The Long Gray Line | Chicago Reader

The Long Gray Line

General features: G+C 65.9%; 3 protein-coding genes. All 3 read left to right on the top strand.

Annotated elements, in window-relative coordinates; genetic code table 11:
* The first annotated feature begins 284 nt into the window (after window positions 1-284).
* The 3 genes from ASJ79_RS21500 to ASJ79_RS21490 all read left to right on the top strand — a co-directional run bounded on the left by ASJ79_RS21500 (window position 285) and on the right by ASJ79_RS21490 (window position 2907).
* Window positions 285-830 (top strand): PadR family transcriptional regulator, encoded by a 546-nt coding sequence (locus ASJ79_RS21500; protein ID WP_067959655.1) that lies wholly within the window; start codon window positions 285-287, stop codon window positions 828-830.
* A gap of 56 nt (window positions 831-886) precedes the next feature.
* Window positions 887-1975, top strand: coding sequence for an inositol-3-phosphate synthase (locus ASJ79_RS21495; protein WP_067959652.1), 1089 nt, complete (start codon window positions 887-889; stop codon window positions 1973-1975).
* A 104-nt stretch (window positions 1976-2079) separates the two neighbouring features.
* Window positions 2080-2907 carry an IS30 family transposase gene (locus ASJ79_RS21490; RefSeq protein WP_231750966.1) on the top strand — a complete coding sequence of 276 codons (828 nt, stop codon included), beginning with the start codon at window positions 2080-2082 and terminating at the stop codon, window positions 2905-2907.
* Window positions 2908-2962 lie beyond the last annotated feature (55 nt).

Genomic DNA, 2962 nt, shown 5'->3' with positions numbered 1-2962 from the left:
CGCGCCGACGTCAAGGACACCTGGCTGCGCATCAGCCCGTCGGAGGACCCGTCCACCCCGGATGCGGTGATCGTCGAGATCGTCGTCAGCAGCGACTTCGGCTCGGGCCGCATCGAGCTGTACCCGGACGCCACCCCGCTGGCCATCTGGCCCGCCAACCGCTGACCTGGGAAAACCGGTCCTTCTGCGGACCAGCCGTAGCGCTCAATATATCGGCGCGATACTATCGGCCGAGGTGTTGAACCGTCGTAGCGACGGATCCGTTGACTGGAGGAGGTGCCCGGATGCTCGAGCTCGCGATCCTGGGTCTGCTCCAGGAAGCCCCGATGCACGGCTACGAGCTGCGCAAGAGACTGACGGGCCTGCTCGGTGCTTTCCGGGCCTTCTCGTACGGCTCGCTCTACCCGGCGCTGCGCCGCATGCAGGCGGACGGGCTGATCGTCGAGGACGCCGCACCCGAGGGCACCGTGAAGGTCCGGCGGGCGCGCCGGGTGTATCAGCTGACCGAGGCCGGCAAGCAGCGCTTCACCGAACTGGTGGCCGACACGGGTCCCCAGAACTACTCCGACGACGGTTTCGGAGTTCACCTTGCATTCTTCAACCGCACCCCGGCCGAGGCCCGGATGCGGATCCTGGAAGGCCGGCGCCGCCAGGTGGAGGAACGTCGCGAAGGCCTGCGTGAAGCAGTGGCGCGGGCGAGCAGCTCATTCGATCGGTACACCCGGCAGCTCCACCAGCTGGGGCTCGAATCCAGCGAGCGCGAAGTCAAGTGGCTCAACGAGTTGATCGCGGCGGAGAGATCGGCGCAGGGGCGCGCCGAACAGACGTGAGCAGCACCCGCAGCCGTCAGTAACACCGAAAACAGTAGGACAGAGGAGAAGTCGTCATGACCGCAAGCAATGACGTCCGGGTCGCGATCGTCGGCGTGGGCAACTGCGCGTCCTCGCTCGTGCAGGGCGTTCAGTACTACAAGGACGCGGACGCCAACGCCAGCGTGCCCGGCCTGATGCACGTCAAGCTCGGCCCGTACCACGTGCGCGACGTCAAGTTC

John Ford's first film in 'Scope also happens to be one of his major neglected works of the 50s—a biopic of epic proportions (138 minutes) about West Point athletic instructor Marty Maher (Tyrone Power), who was a mess-hall waiter before joining the army but returned to West Point to become a much-beloved teacher—an example of the sort of “victory in defeat” or at least equivocal heroism that comprises much of Ford's oeuvre. Adapted by Edward Hope from Maher's autobiography, Bring Up the Brass, the film is rich with nostalgia, family feeling, and sentimentality. It's given density by a superb supporting cast (including Maureen O'Hara at her most luminous, Donald Crisp, Ward Bond, and Harry Carey Jr.) and a kind of mysticism that, as in How Green Was My Valley, makes the past seem even more alive than the present. Clearly not for every taste, but a work that vibrates with tenderness and emotion (1955).

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